I can be too quick to judge. I see a person and am prone to making assumptions.
Much of it comes from decades of working in downtown. I have seen people injecting at bus stops. I have watched folks try to act like a regular person would, then suddenly switch to angry and threatening. The averting eyes, the gaunt figures, the overall vibe of sketchiness; the warning signs quickly jump out at me.
Admittedly, it helps to create a safer environment. Within seconds, I can decide to treat said person with a greater degree of caution. On the downside, I tend to emphasize the threat that they might pose over the fact that they, just like me, are a human being.
Such was the case when I went shopping this afternoon. I had just fueled up my car and wanted to do the same with my belly. I parked my car and started to walk to the sandwich shop. After I glanced at the car next to me, I made the effort to go back to my car, lock the doors, and then return to the sandwich shop.
The car next to me was showing the early signs of being sketchy. There was the large crack in the front windshield. It had gone far beyond the small hole and lightning bolt stages and was now into full-blown spider-web territory. The car itself was a ‘90’s, four-door sedan that has long been retired by most. Clearest among the warning signs was someone in the back seat of the car, pointing a large needle at their arm. As I said; I have seen a few injections in my time.
We will call the person, “Dodge”. Dodge had his car parked in a grocery store lot. Not near the front in an, “I’m clearly shopping” sort of way. No, Dodge was parked at the far end. Those spots that staff might use if they wanted to clear up spots for customers. The spots that bus riders park their cars in and hope they will not get towed. Or, as I was keen to suspect, a spot where no one would notice or pay any attention if you were up to something or wanted to be left alone for a few hours.
I exited the shop at about the same time that Dodge was getting into the front seat of their car. Dodge had on an unusual hat with a comically large brim. A hat that spoke of an off-center personality. A hat that said, “I belong to a bygone era”. Dodge started up their maroon car and drove off.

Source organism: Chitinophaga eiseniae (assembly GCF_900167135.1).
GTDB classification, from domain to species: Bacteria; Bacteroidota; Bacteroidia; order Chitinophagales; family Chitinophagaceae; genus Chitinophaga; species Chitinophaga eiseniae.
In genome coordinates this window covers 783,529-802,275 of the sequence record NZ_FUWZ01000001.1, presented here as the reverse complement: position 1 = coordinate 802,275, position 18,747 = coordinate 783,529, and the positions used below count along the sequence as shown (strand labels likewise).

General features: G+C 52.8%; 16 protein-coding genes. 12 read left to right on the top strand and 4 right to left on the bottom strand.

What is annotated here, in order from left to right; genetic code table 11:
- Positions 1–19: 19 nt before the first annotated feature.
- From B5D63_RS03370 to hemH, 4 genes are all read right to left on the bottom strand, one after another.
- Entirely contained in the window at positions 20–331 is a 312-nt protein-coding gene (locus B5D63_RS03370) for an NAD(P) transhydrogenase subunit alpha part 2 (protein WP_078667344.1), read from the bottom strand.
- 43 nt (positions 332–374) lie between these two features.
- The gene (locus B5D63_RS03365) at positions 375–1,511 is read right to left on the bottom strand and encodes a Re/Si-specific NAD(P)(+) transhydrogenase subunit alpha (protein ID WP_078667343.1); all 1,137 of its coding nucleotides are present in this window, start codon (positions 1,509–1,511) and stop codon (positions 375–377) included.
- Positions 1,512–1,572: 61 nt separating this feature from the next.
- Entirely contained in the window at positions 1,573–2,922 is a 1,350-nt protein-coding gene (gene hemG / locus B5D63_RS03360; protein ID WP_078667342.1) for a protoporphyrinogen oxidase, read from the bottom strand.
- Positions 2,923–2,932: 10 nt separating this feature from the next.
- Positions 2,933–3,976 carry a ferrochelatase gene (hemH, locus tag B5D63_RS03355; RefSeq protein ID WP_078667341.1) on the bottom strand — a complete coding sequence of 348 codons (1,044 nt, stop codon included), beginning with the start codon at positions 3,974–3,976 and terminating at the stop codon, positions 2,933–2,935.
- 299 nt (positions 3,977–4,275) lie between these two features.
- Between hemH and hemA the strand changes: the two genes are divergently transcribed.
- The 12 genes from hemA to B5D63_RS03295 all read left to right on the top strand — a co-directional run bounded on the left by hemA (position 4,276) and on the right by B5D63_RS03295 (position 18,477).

For some reason, I decided to exit the same way that Dodge had. I wanted to see where they would go.
I think I wanted to prove myself right. Perhaps Dodge would drive up to a small store with a glowing neon sign that read, “Drugs R Here”. Maybe I would see Dodge get pulled over for the visual impairment that was their windshield. I am sure part of it was curiosity, though I am afraid some of it was also an act of judgement. I could not fix Dodge’s life, but I could go home content in the fact that I was right.
I watched from two cars behind as Dodge drove into the nearby park and ride. The parking lot is so large that if one parked in the back corner, they could go for hours without being noticed. I more or less decided that I had been right about Dodge. However, what if I was wrong?
One of my favorite people in The Bible is the criminal from Luke 23:39-43. I went through five different Bibles. (The by-product of having Christian grandparents is being gifted a Bible. Or three.) This version called him a robber or a thief, that called him a rebel; the consensus seemed to be that he was a criminal.
He shows up earlier in Matthew 27. Specifically, verse 44 claims, “In the same way the robbers who were crucified with him also heaped insults on him.” The notes in one of The Bible versions claims that one of the robbers taunted Jesus, then changed his tune.
There he is, defending Jesus in Luke. One robber turns to Jesus and taunts, “Aren’t you the Christ? Save yourself and us!” The other criminal, our hero, if you will, jumps in. “You should fear God! You are getting the same punishment as he is. We are punished justly; we should die. But this man has done nothing wrong!” Turning to Jesus, he says, “Jesus remember me when you come into your kingdom!” Jesus, still being graceful as he is slowly dying, grants his request. “Today you will be with me in Paradise.”